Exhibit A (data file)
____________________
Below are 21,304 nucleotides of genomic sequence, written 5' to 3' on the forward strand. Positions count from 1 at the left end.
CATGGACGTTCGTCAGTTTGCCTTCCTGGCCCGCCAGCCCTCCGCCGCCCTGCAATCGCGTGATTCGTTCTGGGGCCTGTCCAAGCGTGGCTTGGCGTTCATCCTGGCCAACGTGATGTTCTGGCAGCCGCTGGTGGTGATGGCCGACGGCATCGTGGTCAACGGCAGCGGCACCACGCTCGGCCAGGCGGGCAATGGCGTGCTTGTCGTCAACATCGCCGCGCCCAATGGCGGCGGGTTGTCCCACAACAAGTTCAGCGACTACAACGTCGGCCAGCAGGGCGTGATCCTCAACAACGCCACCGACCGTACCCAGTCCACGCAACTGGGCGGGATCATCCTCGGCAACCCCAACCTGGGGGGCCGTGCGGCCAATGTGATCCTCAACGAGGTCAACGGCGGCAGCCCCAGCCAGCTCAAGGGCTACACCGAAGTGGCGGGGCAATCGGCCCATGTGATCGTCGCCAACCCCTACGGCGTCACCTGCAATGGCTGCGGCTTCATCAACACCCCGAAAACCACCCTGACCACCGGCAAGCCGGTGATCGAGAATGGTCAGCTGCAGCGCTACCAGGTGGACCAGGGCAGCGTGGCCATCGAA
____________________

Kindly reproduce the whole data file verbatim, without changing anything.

Below are 21,304 nucleotides of genomic sequence, written 5' to 3' on the forward strand. Positions count from 1 at the left end.
CATGGACGTTCGTCAGTTTGCCTTCCTGGCCCGCCAGCCCTCCGCCGCCCTGCAATCGCGTGATTCGTTCTGGGGCCTGTCCAAGCGTGGCTTGGCGTTCATCCTGGCCAACGTGATGTTCTGGCAGCCGCTGGTGGTGATGGCCGACGGCATCGTGGTCAACGGCAGCGGCACCACGCTCGGCCAGGCGGGCAATGGCGTGCTTGTCGTCAACATCGCCGCGCCCAATGGCGGCGGGTTGTCCCACAACAAGTTCAGCGACTACAACGTCGGCCAGCAGGGCGTGATCCTCAACAACGCCACCGACCGTACCCAGTCCACGCAACTGGGCGGGATCATCCTCGGCAACCCCAACCTGGGGGGCCGTGCGGCCAATGTGATCCTCAACGAGGTCAACGGCGGCAGCCCCAGCCAGCTCAAGGGCTACACCGAAGTGGCGGGGCAATCGGCCCATGTGATCGTCGCCAACCCCTACGGCGTCACCTGCAATGGCTGCGGCTTCATCAACACCCCGAAAACCACCCTGACCACCGGCAAGCCGGTGATCGAGAATGGTCAGCTGCAGCGCTACCAGGTGGACCAGGGCAGCGTGGCCATCGAA